Olympia Stone grew up in a house where the artworks outnumbered the family-members several hundred to one. Her father was Allan Stone, the Upper East Side gallerist whose talent for discovering talent changed the contemporary artworld as he had serial success knighting new art stars from 60s through 2006 (the year of his tragically premature death). When Olympia got older, she became more and more curious about who made these larger-than-life (some were 15-feet tall!) former roommates, and so she founded Floating Stone, a production company dedicated to making films that permit the public the kind of intimate access to art that she grew up cherishing. Her first three documentaries have been racking up audience awards and critical acclaim on the festival circuit in addition to airing on PBS, proving that she too has inherited her father’s talent for discovery, albeit in her own medium. Having known Olympia since we both played kiddie tennis together, I couldn’t be happier for her—all these years later, I still can’t wait to see what she’ll serve up next!
~Victoria C. Rowan, Ideasmyth Creatrix-in-Chief
The biggest change for me in approaching this film and subject was that I knew I could not film it myself—the limits of my skills as a cameraperson were abundantly clear, and the work of this incredible artist—David Beck—demanded highly skilled filming. Luckily, my cousin and his wife are both Directors of Photography and have years of experience working in LA in the film and commercial world, and they are responsible for shooting about 70% of the film. They did a great job, and I am really happy that I made this decision. However, it did take me out of my comfort zone of having intimate film shoots, where it is just me and my subject, or perhaps one other person filming.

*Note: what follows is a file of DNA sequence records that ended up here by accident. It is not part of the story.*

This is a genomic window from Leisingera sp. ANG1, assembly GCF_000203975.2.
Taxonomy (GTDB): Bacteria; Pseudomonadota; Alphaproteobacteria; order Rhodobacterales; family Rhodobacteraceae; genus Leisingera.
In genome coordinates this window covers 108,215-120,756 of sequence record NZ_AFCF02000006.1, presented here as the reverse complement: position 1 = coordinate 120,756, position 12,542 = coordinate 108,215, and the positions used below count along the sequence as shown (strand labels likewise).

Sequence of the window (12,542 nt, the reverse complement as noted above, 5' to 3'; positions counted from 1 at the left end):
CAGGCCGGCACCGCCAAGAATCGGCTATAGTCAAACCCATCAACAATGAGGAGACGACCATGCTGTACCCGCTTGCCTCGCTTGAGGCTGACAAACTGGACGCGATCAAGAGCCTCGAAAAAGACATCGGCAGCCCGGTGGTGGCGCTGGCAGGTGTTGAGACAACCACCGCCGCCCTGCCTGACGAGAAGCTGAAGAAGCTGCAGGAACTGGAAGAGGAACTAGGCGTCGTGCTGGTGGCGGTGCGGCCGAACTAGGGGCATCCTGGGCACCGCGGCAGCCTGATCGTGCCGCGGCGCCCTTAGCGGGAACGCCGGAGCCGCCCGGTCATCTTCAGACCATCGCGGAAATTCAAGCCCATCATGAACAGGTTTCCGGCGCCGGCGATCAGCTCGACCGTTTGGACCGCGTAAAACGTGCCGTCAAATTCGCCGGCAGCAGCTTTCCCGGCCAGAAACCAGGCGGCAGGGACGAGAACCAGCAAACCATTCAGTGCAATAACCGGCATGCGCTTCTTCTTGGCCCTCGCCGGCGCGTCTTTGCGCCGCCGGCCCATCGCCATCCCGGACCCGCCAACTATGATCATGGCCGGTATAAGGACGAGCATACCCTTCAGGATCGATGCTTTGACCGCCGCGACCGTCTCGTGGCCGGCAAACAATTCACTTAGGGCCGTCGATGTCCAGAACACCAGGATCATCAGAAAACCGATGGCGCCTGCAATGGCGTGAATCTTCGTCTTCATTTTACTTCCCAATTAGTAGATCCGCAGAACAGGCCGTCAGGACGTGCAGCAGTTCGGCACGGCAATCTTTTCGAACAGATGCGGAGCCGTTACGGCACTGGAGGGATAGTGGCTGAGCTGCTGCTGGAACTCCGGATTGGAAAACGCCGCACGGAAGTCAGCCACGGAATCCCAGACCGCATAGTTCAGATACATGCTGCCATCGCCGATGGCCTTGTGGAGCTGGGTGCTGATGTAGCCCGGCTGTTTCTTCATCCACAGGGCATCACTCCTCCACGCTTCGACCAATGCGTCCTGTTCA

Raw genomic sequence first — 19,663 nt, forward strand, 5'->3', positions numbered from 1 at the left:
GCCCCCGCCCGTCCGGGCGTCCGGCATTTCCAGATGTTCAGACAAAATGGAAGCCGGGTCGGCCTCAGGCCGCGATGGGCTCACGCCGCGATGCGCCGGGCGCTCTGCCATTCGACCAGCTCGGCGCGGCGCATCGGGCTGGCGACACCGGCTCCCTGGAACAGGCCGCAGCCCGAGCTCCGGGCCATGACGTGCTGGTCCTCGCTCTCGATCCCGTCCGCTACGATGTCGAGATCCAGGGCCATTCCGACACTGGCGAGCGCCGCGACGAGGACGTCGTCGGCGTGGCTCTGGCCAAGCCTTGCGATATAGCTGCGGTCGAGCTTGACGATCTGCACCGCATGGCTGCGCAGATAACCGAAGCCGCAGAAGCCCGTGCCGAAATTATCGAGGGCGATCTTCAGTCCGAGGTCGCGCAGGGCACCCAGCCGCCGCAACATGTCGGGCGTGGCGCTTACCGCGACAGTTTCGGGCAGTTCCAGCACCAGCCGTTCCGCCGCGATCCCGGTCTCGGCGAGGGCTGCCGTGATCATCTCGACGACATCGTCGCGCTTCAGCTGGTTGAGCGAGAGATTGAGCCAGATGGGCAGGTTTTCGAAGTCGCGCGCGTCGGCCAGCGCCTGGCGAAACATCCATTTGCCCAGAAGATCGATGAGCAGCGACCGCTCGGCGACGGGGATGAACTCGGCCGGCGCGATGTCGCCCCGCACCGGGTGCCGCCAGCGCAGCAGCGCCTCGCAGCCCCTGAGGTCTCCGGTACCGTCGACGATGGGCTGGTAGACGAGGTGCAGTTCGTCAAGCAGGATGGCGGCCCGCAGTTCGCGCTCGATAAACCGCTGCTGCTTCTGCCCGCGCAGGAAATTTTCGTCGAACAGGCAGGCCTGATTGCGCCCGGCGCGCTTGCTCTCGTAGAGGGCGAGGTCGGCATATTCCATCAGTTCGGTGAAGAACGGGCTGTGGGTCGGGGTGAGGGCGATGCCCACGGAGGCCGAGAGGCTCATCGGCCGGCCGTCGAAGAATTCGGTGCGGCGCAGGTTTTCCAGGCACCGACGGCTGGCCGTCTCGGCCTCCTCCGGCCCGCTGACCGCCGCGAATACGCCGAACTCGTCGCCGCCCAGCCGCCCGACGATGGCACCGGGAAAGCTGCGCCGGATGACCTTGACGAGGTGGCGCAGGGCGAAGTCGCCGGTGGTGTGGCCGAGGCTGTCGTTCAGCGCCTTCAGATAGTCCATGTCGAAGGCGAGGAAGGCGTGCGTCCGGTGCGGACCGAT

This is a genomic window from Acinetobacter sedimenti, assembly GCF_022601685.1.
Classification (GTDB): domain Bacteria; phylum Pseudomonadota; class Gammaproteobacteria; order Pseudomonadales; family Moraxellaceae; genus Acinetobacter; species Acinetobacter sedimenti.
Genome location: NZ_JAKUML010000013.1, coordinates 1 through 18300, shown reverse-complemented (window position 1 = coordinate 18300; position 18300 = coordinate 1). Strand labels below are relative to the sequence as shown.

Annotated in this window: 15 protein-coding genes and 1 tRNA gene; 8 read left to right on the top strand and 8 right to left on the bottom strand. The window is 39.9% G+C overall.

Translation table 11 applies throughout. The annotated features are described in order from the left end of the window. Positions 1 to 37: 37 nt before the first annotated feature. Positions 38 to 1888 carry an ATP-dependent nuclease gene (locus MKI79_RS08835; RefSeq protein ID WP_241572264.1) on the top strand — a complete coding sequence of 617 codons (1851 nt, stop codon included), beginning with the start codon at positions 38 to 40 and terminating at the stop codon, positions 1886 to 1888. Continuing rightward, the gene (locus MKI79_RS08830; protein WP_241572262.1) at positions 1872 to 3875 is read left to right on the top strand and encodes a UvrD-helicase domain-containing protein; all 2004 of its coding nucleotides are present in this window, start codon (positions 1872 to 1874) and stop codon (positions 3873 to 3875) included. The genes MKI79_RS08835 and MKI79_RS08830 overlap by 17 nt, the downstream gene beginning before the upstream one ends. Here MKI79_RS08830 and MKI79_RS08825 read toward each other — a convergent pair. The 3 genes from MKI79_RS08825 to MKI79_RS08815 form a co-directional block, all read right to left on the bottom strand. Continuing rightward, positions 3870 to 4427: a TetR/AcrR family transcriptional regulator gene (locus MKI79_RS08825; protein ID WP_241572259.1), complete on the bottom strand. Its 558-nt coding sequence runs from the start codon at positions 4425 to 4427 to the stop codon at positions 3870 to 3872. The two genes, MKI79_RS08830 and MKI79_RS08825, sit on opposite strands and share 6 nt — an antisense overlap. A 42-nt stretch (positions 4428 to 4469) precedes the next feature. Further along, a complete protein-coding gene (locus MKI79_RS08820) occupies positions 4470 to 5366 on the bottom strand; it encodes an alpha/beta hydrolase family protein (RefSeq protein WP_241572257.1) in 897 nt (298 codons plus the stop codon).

David Beck, the subject of the film, is a wonderful but challenging subject—he is an incredibly private person, and wasn’t eager to delve into his personal life. Having known him almost my entire life (he was another of my father’s artists), we had a pretty close relationship. So that made approaching him about doing a film easier. He was very interested in having his artwork filmed, but I had to convince him that just showing the art without any information about the “maker” would not resonate with people in the same way. He still thinks the film has too much of “him” in it, and not enough about his art…but even so, he likes it!
See more of Olympia Stone’s Featured Creative posts on our Ideablog
~~~Olympia Stone is an award-winning independent producer, director and editor of documentary films. Her intimate portrait of the artist James Grashow, The Cardboard Bernini, details his exhilarating quest to create an intricately detailed cardboard version of the Trevi fountain, which he intends to abandon to the elements. Broadcast nationwide on PBS in 2013-14, the film also won Best Documentary at the Art of Brooklyn Film Festival 2013, and was an official selection at Sebastopol, Santa Fe and 18 other festivals. Her first independent film, The Collector: Allan Stone’s Life in Art (2007), chronicles the obsessive collecting of her father, a New York art world gallerist whose habits and prescient scouting shaped his life and the lives of many in his artfully cluttered orbit.